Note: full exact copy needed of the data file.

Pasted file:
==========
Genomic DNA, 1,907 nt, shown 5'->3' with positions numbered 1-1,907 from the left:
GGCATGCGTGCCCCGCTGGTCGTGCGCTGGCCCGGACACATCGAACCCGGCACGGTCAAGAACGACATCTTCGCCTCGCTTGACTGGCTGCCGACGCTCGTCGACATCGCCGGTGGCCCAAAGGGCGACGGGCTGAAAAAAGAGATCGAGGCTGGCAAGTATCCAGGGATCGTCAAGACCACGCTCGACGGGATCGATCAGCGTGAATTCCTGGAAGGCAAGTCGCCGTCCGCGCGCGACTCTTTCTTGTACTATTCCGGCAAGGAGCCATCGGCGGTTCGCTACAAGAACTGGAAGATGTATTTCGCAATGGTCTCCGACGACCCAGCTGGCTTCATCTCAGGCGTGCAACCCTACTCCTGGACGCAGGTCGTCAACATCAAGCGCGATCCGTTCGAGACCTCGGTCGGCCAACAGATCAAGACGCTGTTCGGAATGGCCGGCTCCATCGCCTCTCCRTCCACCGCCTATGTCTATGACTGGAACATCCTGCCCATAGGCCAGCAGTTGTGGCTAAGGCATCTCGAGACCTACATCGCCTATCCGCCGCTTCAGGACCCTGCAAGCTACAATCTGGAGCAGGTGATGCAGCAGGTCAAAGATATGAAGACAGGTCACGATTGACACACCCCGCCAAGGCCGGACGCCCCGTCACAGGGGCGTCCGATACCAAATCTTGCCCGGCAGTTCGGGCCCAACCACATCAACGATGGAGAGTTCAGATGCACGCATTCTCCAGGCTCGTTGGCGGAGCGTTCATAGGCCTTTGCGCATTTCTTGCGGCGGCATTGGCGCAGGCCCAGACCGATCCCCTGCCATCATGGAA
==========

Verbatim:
Genomic DNA, 1,907 nt, shown 5'->3' with positions numbered 1-1,907 from the left:
GGCATGCGTGCCCCGCTGGTCGTGCGCTGGCCCGGACACATCGAACCCGGCACGGTCAAGAACGACATCTTCGCCTCGCTTGACTGGCTGCCGACGCTCGTCGACATCGCCGGTGGCCCAAAGGGCGACGGGCTGAAAAAAGAGATCGAGGCTGGCAAGTATCCAGGGATCGTCAAGACCACGCTCGACGGGATCGATCAGCGTGAATTCCTGGAAGGCAAGTCGCCGTCCGCGCGCGACTCTTTCTTGTACTATTCCGGCAAGGAGCCATCGGCGGTTCGCTACAAGAACTGGAAGATGTATTTCGCAATGGTCTCCGACGACCCAGCTGGCTTCATCTCAGGCGTGCAACCCTACTCCTGGACGCAGGTCGTCAACATCAAGCGCGATCCGTTCGAGACCTCGGTCGGCCAACAGATCAAGACGCTGTTCGGAATGGCCGGCTCCATCGCCTCTCCRTCCACCGCCTATGTCTATGACTGGAACATCCTGCCCATAGGCCAGCAGTTGTGGCTAAGGCATCTCGAGACCTACATCGCCTATCCGCCGCTTCAGGACCCTGCAAGCTACAATCTGGAGCAGGTGATGCAGCAGGTCAAAGATATGAAGACAGGTCACGATTGACACACCCCGCCAAGGCCGGACGCCCCGTCACAGGGGCGTCCGATACCAAATCTTGCCCGGCAGTTCGGGCCCAACCACATCAACGATGGAGAGTTCAGATGCACGCATTCTCCAGGCTCGTTGGCGGAGCGTTCATAGGCCTTTGCGCATTTCTTGCGGCGGCATTGGCGCAGGCCCAGACCGATCCCCTGCCATCATGGAA